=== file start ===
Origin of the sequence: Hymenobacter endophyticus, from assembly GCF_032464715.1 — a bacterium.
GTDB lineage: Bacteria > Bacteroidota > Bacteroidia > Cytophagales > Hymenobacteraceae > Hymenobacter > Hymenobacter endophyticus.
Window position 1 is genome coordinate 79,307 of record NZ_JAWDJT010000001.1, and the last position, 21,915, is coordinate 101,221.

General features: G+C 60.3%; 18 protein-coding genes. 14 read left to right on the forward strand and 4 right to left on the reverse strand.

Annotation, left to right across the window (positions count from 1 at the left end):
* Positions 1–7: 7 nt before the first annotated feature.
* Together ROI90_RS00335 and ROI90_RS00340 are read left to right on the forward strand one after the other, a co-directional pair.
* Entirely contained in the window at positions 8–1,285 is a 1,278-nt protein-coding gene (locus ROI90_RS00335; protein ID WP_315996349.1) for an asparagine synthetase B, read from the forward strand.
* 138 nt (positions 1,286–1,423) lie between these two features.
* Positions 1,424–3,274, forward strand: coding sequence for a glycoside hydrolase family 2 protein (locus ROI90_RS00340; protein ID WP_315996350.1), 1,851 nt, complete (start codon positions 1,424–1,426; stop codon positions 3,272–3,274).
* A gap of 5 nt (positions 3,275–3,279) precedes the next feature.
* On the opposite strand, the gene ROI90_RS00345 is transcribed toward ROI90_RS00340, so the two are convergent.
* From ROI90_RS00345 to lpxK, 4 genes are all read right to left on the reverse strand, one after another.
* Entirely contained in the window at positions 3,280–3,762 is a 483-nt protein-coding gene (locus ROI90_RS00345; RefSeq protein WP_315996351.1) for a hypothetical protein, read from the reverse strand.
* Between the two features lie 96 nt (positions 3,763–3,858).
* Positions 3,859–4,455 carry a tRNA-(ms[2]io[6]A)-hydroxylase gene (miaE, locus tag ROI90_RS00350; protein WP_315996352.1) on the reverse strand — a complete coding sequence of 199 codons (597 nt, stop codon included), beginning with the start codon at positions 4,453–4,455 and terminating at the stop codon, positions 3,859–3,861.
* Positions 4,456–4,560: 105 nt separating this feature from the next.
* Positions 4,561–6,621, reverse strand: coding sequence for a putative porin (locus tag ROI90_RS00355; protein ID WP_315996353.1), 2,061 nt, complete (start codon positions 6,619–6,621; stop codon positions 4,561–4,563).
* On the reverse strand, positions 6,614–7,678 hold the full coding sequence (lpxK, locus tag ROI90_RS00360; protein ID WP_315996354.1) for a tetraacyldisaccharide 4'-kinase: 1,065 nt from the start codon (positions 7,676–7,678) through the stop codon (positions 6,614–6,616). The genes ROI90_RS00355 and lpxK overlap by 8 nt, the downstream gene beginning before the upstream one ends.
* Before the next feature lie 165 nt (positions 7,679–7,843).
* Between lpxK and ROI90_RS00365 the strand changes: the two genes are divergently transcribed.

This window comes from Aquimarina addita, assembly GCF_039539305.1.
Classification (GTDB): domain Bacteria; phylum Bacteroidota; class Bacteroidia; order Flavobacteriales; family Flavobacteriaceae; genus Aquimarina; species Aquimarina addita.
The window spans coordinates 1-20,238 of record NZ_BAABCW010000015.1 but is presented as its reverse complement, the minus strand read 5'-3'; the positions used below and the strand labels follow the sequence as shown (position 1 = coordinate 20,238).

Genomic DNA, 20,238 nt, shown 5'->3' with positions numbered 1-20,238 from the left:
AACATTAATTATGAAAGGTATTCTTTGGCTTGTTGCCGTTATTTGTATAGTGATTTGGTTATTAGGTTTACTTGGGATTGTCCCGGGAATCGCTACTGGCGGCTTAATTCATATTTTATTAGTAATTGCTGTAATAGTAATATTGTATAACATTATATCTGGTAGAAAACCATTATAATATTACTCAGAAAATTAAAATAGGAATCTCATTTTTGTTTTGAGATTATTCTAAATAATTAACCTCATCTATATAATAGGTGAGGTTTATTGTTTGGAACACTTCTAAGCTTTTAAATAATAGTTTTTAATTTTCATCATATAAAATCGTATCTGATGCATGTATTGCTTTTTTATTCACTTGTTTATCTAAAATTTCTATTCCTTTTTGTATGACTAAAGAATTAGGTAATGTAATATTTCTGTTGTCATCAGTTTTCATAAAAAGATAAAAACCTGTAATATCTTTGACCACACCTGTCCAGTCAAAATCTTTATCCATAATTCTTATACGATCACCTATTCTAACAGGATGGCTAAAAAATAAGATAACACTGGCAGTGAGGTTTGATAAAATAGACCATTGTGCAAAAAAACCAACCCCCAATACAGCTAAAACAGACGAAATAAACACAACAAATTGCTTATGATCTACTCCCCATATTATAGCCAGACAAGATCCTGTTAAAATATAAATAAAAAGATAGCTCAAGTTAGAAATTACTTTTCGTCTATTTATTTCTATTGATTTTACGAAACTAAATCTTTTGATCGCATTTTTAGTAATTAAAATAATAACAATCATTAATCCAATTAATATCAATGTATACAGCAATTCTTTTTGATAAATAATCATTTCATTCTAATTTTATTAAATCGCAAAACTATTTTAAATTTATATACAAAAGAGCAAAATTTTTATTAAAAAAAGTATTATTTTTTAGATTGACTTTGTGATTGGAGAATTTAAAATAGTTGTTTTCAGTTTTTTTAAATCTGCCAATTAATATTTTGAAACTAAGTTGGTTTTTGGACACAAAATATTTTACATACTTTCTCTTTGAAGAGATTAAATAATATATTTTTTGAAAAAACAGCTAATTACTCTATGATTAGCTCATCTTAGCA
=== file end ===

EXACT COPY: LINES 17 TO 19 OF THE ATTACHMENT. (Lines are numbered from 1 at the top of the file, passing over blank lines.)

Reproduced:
* Positions 4,456–4,560: 105 nt separating this feature from the next.
* Positions 4,561–6,621, reverse strand: coding sequence for a putative porin (locus tag ROI90_RS00355; protein ID WP_315996353.1), 2,061 nt, complete (start codon positions 6,619–6,621; stop codon positions 4,561–4,563).
* On the reverse strand, positions 6,614–7,678 hold the full coding sequence (lpxK, locus tag ROI90_RS00360; protein ID WP_315996354.1) for a tetraacyldisaccharide 4'-kinase: 1,065 nt from the start codon (positions 7,676–7,678) through the stop codon (positions 6,614–6,616). The genes ROI90_RS00355 and lpxK overlap by 8 nt, the downstream gene beginning before the upstream one ends.